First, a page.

Consumers 'happiest' in years over finances: survey
Northern Ireland consumers are feeling the most bullish about their finances for at least five years, according to a major survey.
Danske Bank said that the highest level of consumer confidence since its research into consumer attitudes began signalled that the worst of the downturn was over.
The index of confidence for the last quarter of 2013 was 123, compared to 110 a year earlier. The survey's lowest point was 94 in 2011.
Danske Bank's chief economist Angela McGowan said: "The latest surge in consumer confidence is consistent with a marked improvement in the wider economic environment and reflects a substantial fall in negative responses.
"People appear much less apprehensive about their financial future and there is a definite sense that the worst is behind us."
Some 15% of households questioned in Danske's survey said their finances had improved in 2013, and people's spending plans were their most ambitious for five years. And 25 to 34-year-olds were the most optimistic of all age groups about their finances in 2014.
But overall sentiment on job security was the same as before.
Just over half of those surveyed said their financial position stayed the same over 2013, and full-time employees were more chirpy about finances this year compared to last.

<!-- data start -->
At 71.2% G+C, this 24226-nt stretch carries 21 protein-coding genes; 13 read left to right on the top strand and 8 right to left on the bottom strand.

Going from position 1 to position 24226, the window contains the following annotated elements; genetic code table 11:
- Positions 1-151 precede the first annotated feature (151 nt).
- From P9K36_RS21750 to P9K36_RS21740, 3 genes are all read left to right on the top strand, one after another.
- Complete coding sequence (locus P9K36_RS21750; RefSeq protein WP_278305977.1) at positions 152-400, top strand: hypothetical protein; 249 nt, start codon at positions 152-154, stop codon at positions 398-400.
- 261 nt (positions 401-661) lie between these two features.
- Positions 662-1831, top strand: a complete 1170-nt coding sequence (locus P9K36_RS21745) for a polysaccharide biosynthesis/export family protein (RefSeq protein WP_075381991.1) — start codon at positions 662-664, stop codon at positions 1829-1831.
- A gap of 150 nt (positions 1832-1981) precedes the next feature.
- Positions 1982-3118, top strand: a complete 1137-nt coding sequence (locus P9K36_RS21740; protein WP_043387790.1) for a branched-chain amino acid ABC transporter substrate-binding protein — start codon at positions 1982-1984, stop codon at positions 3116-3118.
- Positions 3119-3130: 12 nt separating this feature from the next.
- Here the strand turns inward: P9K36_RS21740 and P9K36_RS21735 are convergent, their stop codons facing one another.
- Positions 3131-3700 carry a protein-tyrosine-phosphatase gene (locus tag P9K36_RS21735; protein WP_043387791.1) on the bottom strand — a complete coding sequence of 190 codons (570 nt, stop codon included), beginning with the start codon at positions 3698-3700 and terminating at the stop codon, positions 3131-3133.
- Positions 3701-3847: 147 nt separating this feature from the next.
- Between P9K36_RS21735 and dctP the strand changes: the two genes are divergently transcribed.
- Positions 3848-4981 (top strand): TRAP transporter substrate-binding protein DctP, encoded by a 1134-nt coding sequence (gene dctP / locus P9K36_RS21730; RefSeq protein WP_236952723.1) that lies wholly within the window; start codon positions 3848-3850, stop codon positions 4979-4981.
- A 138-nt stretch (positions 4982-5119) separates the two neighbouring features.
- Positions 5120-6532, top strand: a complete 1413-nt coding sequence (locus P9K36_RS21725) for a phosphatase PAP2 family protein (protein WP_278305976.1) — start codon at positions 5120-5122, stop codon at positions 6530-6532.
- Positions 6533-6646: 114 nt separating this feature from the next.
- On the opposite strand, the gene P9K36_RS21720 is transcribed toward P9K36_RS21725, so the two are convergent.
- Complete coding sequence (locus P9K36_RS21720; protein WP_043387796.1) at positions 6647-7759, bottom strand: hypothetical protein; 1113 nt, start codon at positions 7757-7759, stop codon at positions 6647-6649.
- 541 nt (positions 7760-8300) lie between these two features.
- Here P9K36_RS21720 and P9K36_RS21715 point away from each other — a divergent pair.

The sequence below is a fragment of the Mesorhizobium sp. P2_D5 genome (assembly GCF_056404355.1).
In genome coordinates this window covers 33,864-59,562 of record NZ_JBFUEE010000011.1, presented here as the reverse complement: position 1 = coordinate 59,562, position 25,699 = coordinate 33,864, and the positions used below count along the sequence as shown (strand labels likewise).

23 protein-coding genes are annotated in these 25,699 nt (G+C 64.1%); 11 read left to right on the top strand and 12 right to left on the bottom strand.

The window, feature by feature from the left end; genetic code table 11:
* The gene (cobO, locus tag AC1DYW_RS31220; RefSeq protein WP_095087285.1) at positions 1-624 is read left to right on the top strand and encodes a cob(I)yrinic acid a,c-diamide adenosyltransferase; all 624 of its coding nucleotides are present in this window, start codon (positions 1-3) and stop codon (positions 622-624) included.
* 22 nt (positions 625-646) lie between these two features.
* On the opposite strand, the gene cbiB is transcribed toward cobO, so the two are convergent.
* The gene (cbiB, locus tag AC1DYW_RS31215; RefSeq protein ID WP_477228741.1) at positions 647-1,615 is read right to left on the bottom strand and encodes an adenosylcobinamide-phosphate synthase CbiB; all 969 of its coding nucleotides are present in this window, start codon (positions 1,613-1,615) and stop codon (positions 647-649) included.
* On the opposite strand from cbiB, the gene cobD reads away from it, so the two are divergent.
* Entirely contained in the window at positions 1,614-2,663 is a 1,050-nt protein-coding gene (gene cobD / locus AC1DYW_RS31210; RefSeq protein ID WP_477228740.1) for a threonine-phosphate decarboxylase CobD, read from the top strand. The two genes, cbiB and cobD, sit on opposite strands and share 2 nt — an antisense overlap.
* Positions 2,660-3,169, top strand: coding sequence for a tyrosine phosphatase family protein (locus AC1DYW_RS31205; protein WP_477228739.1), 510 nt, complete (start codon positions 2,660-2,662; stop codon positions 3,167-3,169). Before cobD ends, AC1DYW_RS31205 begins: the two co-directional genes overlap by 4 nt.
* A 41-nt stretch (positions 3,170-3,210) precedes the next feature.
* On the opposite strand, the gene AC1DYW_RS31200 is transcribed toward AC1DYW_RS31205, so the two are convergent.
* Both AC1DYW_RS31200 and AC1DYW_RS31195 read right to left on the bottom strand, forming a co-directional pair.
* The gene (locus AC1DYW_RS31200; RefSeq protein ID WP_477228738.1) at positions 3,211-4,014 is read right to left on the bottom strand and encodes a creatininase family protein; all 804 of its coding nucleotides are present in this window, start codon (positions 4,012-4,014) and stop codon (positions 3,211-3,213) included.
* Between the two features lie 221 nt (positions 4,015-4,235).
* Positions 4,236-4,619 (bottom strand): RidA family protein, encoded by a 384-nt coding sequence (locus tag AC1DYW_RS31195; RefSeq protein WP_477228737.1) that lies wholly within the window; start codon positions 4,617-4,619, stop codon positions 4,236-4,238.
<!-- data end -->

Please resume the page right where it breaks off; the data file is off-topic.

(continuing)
But there was a disparity between how middle to higher income people felt about their prospects, compared to low income homes, with 20% of the former feeling better off, compared to 7% of the latter.
Ms McGowan said participation in the labour market had a "huge impact" on confidence.
"For those in full-time jobs the financial stresses appear to be significantly less relative to other households."
She said the Bank of England's commitment to keeping rates at 0.5% through the whole of 2014, along with the slow steadying of the housing market, "have without doubt combined to make households feel better about the year ahead".
But the low interest environment appeared to be taking its toll on pensioners, who were much more cautious about splashing out in the year ahead.
Despite feeling more confident about some aspects of their finances, people were not overly confident about their job security increasing in 2014.